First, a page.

“It will take a long time for your mouth to open all the way again.” This doctor is a stand in for my regular cancer guy. He assures me my tiny mouth opening won’t stay miniscule forever. Again, it’s a gift from radiation. Kind of like a boomerang, it just keeps swinging around to whack you in the head again and again.
No matter—last week I ate a cheeseburger. Angels sang and there was dancing. Kittens scratched their heads in confusion. It began innocently enough.
I meet Middle Chicken at the mall. When cancer digests your ass, your shorts fall off. As dresses are my go-to choice, falling shorts is rarely a problem. But, alas, our plans are to spend the fourth in Telluride. Hiking about in a floral summer mini is a Glamour Don’t. A strong wind might elicit fellow hikers to wonder, “Where is that girl’s ass?”
The master plan is to gain back a portion of the weight so spending a lot is not on the list. We find ourselves rifling through the stacks at H & M for hikeable shorts that do not label me “outdoorsy,” or worse, one of those girls—you know with armpit hair and actual hiking boots. Pfft.
Success is in the air, and all for fourteen dollars. A tan offering, lightweight without too many pocket for knives and God knows what else. No cargo hikes for this girl. It’s bad enough my white tennies might touch mud and t-shirts may join the fray. Not on this girl for heaven sake. But I have been in the woods before—t-shirts abound. Shorts with tennis shoes are bad enough. God forbid it rains and I’m forced to search for head gear. There is a reason Scottsdale summons some girls. Three months of heat for nine months of humidity free hair placement makes our pulse quicken.
“Mom, there’s a Shake Shack here. Let’s go,” says Middle Chicken, still reeling at my purchase.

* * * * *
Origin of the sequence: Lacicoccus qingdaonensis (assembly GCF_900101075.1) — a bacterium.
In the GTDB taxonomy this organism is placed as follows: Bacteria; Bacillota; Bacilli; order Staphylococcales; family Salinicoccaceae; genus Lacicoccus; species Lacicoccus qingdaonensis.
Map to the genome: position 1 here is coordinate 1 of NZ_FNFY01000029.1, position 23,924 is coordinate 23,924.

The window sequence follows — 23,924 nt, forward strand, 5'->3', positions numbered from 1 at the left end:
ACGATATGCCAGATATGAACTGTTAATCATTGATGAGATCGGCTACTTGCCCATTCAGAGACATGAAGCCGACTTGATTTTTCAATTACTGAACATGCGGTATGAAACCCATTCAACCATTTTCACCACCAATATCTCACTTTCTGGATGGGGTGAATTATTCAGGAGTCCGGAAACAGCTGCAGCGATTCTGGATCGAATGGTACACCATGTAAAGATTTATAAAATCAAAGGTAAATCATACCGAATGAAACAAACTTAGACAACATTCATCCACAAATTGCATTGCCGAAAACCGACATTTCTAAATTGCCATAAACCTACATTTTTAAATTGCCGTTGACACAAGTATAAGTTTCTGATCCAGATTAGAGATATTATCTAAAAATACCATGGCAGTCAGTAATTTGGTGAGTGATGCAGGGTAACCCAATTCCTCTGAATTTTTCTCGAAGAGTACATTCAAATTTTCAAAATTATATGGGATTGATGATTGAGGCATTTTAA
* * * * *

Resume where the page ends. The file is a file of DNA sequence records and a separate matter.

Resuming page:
“I can’t eat there,” I protest. “Nobody wants to see that in public.”
“We’ll take it home,” she offers and off we go to see if it is, in fact, time for a cheeseburger in paradise. Duchess Dolls recall it is the secret food of which I’ve dreamed since the insertion of Gus, the asshat feeding tube. Since his removal, my mouth still will not open wide enough to accommodate most foods but tiny bites suffice.
Seated comfortably in a favorite chair, Shake Shack burger spread across my lap, I examine the sandwich. My evil eye does not shrink it to tiny tot size. I take a bite tilting the burger up and biting half of the width from the bottom and then the other half of the width from the top. It requires about an hour, but an entire cheeseburger does make its way down my gullet.
Two cats sit quizzical, perched on the ottoman in front of me. So used to ingesting the remainder of anything too large for my mouth, they feel gypped. I can see it on their little faces.
I can’t hear what they say. I’m too wrapped up in the choirs of angels and the rejoicing to do anything but sit back, fat and happy. Haven’t grown an ass yet but a few more visits to Shake Shack should do the trick.